Does your photo show one or more small chevrons, pointing up towards the elbow, on the man’s right sleeve? You are looking at an “overseas service chevron”.
The stripe was first authorised under Army Order 4 of 1918, which was published on 20 December 1917:
“His Majesty the King has been graciously pleased to approve of the award of chevrons to denote service overseas undertaken since 4th August 1914.”
Who was eligible?
The Army Order listed eligible categories of servicemen and women, who would wear the chevrons subjects to conditions shown below. The eligible categories were:
How did a man or woman qualify?
The Army Order specified the conditions for qualification:
The Army Order stated “Chevrons of two colours -red and blue – have been approved. The first chevron, if earned on or before 31st December 1914, will be red; if earned on or after 1st January 1915, it will be blue; and all additional chevrons after the first will be blue”.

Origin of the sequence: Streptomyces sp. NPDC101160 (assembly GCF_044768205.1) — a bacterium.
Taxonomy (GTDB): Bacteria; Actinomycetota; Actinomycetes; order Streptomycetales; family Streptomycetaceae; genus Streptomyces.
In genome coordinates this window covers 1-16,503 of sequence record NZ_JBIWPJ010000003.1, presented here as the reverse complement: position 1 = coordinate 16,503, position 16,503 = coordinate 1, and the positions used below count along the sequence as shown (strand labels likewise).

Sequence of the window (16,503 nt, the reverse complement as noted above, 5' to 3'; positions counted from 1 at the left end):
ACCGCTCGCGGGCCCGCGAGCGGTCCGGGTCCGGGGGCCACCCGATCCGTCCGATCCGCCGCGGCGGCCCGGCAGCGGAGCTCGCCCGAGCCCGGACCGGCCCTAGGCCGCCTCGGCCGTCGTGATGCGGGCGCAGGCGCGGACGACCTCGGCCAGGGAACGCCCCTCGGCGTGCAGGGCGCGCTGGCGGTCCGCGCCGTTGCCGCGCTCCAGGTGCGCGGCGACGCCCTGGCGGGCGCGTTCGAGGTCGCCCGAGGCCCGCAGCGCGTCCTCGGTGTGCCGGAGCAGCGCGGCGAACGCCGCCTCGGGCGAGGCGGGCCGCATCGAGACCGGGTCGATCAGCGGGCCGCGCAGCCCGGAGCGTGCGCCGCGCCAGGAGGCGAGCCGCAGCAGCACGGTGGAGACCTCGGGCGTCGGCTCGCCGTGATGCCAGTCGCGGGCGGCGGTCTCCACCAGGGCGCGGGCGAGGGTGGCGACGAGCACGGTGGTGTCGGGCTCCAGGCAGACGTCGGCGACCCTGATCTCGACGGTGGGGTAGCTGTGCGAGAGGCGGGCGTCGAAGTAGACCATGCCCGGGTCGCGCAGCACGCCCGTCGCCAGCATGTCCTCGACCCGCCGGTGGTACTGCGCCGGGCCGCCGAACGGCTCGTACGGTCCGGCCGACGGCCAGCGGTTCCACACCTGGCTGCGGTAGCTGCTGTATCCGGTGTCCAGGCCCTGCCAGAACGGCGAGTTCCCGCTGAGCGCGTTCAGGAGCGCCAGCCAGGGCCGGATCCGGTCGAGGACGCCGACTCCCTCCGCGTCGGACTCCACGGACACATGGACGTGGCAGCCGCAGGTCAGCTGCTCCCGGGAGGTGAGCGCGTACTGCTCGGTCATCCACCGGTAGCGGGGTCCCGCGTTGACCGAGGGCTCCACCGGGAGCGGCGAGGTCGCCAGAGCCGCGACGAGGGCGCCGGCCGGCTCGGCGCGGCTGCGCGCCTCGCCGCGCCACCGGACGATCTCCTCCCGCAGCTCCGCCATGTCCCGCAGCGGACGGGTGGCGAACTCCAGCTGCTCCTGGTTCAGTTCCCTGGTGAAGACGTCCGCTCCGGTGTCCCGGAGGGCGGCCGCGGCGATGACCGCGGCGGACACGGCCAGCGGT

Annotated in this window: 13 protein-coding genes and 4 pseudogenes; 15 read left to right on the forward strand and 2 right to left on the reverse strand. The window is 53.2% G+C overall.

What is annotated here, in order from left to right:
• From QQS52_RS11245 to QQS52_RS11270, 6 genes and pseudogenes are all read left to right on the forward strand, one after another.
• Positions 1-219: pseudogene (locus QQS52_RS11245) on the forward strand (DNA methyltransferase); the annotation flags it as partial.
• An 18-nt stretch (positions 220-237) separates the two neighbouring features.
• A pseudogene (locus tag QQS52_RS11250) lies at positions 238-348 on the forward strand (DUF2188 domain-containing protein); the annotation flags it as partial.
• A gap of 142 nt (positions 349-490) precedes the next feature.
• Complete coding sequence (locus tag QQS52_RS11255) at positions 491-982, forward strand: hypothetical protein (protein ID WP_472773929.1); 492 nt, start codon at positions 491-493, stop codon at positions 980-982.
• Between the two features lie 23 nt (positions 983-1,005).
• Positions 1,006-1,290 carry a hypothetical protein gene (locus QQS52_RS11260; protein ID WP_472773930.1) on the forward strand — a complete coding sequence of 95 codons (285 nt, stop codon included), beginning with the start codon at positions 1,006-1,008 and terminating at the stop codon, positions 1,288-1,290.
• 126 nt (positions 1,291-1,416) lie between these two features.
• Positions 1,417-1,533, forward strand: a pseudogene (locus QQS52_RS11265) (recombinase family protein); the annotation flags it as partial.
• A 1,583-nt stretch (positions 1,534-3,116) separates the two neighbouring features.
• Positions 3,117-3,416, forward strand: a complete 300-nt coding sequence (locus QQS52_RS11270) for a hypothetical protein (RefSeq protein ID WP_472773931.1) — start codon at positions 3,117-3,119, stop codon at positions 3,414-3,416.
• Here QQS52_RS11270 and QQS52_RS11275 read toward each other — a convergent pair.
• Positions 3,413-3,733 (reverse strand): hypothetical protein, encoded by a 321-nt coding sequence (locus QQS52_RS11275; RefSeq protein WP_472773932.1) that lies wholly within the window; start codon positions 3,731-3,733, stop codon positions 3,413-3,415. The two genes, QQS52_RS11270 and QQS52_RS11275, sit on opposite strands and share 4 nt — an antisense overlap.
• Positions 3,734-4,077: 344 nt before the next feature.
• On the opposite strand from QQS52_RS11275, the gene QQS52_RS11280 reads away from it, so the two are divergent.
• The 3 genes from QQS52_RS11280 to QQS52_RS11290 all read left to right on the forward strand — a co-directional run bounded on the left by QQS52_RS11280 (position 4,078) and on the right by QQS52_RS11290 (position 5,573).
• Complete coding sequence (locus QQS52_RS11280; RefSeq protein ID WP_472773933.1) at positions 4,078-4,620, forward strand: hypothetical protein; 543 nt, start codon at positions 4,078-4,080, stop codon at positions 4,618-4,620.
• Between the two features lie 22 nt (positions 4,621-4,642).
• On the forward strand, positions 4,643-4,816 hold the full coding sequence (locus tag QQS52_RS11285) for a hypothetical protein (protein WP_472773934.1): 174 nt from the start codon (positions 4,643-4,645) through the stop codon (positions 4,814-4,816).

“The chevrons may be worn in plain clothes by retired officers, ex-officers, pensioners, ex-soldiers and others who would, had they remained in the service or continued in any of the employments detailed above, have been entitled to wear them on uniform clothing, should they wish to do so, but no issue shall be made from government stores”.
“It is an offence under the Defence of the Realm Regulations for any unauthorised person to wear a chevrons or chevrons”.
“There will be no posthumous award to deceased officers or soldiers”.
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